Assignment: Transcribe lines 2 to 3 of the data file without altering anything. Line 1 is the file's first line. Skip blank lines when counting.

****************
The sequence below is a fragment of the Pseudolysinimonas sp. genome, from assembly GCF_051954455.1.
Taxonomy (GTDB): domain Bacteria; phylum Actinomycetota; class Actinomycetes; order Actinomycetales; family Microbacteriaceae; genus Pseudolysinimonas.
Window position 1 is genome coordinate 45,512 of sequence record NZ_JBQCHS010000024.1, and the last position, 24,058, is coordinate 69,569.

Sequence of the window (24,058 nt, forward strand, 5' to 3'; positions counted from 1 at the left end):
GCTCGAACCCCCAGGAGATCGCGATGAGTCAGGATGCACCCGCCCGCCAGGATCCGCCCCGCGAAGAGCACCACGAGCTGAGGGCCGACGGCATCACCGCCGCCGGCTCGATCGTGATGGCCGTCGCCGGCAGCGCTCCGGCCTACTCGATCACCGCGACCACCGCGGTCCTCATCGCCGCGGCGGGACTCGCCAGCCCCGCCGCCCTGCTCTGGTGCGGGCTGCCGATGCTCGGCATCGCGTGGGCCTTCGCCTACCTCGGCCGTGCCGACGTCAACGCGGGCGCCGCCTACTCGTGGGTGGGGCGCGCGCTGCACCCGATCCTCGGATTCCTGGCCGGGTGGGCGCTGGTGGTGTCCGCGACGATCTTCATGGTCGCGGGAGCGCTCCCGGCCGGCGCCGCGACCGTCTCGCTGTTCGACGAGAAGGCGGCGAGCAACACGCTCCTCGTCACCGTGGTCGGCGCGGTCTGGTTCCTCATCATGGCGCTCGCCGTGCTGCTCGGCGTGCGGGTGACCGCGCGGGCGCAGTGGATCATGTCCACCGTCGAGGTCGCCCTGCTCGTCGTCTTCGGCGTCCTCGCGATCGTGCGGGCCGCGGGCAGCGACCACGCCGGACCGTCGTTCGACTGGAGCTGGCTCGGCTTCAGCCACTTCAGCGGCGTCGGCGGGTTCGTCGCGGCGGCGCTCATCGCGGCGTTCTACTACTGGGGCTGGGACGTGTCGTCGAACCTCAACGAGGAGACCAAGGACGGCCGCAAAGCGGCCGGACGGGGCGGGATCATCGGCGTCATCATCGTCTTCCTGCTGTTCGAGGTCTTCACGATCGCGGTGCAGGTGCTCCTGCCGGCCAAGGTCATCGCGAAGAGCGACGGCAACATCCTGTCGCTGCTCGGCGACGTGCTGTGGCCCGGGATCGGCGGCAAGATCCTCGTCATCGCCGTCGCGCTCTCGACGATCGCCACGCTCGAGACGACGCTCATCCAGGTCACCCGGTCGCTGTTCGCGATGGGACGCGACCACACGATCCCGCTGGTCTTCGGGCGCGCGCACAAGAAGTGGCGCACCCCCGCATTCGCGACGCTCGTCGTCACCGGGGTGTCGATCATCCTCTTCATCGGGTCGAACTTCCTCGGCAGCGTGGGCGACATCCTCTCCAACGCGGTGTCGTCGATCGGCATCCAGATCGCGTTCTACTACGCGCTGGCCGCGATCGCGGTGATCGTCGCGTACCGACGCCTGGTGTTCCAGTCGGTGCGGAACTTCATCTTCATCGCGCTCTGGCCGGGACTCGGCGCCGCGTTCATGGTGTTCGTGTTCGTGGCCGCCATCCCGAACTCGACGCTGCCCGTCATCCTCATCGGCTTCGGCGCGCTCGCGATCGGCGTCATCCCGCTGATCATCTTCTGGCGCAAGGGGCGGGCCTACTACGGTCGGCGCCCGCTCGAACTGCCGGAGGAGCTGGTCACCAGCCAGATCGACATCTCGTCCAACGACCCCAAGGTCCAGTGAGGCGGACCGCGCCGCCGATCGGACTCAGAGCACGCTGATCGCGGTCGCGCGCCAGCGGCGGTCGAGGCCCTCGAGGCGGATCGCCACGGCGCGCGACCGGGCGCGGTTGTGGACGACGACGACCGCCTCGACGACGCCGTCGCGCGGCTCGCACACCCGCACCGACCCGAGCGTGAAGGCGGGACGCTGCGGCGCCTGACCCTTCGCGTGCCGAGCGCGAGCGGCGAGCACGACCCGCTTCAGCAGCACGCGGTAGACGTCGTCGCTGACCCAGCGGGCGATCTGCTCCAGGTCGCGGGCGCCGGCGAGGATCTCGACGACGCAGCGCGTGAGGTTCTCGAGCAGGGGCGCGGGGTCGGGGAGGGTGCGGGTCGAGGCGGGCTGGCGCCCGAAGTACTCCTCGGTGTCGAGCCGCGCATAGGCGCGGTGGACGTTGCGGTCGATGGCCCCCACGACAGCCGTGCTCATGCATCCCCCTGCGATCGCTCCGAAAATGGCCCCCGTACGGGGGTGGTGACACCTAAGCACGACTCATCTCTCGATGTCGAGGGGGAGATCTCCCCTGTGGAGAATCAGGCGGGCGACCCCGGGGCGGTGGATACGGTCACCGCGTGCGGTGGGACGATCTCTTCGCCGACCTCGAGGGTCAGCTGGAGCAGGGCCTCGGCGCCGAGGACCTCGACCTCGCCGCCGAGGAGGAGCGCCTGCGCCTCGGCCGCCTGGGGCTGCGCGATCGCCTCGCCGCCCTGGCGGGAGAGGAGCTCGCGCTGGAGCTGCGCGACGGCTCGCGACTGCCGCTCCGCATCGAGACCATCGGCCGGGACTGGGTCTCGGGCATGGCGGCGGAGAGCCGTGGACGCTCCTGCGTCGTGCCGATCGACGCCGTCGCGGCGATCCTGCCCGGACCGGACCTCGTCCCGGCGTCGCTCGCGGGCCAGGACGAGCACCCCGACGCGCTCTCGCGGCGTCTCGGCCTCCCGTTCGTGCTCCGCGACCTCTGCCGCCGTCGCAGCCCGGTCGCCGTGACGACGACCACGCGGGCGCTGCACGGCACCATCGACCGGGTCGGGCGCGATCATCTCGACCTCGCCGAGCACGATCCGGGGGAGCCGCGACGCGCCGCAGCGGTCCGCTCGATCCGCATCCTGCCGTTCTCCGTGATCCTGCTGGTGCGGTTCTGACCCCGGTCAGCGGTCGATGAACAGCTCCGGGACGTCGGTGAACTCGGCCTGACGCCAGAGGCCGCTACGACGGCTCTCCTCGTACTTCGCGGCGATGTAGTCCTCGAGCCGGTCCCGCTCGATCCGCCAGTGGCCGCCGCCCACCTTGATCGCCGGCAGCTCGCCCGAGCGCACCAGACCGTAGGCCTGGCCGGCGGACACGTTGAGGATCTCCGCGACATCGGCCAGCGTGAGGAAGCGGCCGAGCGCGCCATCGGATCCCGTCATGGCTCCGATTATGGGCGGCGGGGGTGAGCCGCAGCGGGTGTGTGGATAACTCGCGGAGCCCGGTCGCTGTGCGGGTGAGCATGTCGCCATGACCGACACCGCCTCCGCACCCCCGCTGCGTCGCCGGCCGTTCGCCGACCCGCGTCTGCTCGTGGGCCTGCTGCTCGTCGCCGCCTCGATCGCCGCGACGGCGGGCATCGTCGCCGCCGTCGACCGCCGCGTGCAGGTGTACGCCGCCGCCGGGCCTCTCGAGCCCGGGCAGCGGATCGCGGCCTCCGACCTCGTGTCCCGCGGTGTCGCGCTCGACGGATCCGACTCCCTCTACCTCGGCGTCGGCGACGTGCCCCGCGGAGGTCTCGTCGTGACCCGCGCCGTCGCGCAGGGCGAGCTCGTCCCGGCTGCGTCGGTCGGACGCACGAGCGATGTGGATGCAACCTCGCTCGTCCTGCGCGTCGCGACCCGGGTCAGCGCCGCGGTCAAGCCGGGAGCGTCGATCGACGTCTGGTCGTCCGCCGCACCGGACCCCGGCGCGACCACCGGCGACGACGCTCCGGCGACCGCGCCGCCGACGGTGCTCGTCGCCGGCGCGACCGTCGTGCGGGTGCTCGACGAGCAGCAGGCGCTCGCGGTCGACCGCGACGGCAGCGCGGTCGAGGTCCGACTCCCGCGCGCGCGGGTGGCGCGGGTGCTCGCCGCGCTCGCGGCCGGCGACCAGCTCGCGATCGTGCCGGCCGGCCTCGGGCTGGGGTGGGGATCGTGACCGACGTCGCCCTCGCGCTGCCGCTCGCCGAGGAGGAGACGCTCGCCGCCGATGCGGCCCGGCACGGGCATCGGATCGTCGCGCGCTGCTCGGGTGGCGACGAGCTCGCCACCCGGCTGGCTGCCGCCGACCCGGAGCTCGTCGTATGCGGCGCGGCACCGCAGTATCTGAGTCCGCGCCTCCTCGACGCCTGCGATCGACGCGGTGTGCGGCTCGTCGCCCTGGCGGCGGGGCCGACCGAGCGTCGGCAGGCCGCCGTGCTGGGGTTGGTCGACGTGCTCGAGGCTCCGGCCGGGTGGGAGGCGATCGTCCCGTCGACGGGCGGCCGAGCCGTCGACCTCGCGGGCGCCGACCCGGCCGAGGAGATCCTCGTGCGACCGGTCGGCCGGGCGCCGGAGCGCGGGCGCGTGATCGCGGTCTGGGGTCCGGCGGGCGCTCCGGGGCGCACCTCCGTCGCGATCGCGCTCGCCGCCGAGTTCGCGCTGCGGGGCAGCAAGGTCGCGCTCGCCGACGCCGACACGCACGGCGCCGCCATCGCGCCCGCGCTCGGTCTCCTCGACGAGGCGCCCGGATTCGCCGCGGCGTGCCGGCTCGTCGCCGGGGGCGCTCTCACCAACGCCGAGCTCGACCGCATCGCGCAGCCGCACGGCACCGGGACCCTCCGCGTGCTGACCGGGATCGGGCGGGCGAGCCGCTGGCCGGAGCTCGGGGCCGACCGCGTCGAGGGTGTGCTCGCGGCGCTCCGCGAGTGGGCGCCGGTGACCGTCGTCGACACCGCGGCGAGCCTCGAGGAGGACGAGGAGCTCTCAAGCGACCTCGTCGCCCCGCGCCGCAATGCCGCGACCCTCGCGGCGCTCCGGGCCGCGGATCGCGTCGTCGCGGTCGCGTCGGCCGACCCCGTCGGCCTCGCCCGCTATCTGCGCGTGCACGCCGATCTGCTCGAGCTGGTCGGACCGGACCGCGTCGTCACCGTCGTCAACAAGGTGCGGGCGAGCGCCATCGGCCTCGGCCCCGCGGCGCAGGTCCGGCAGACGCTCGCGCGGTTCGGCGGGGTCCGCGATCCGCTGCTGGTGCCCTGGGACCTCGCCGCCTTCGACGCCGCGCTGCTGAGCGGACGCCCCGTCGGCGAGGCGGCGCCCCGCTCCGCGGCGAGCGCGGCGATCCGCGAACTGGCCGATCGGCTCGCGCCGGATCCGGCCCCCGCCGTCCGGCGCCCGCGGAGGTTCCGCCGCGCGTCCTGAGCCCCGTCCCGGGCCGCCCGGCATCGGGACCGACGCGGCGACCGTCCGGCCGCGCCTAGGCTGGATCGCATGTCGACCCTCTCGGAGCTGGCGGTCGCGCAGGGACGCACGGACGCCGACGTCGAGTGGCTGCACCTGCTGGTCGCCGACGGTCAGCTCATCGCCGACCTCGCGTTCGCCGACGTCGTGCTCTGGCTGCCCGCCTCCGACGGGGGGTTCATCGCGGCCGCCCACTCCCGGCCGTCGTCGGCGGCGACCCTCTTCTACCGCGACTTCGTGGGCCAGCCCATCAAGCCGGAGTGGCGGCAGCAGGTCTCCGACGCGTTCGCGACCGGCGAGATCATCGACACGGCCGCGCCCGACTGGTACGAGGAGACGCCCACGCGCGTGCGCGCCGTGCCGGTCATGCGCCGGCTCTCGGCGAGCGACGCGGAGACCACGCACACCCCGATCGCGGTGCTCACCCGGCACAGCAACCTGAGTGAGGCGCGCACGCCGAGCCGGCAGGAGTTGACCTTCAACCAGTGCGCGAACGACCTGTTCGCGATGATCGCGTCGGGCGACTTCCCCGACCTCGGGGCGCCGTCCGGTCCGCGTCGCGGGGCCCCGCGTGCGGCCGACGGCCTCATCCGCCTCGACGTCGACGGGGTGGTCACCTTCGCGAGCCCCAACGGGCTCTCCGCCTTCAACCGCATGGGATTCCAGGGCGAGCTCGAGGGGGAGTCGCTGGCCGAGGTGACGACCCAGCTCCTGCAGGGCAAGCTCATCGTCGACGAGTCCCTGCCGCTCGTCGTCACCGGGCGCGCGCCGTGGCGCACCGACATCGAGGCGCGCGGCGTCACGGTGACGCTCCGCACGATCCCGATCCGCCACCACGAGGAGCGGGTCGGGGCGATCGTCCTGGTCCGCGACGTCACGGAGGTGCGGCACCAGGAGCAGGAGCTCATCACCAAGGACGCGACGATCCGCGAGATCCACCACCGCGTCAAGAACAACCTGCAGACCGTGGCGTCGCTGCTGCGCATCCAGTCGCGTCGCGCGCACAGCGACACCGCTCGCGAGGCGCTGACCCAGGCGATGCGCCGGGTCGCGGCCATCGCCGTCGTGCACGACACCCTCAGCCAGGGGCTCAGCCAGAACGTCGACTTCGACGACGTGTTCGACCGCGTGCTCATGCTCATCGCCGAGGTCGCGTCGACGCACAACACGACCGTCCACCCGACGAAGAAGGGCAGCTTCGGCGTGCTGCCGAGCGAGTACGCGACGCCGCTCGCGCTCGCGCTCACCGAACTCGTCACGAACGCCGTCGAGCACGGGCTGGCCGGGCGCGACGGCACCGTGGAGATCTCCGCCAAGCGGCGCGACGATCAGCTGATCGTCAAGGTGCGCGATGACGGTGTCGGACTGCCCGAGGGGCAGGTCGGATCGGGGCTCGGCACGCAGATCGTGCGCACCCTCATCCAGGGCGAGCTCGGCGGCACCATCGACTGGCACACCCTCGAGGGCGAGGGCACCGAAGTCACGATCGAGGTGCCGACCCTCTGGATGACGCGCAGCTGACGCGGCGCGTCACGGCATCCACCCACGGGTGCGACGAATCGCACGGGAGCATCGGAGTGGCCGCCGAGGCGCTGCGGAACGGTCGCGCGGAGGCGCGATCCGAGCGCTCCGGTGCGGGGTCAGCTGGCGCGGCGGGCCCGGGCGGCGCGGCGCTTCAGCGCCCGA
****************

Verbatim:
Taxonomy (GTDB): domain Bacteria; phylum Actinomycetota; class Actinomycetes; order Actinomycetales; family Microbacteriaceae; genus Pseudolysinimonas.
Window position 1 is genome coordinate 45,512 of sequence record NZ_JBQCHS010000024.1, and the last position, 24,058, is coordinate 69,569.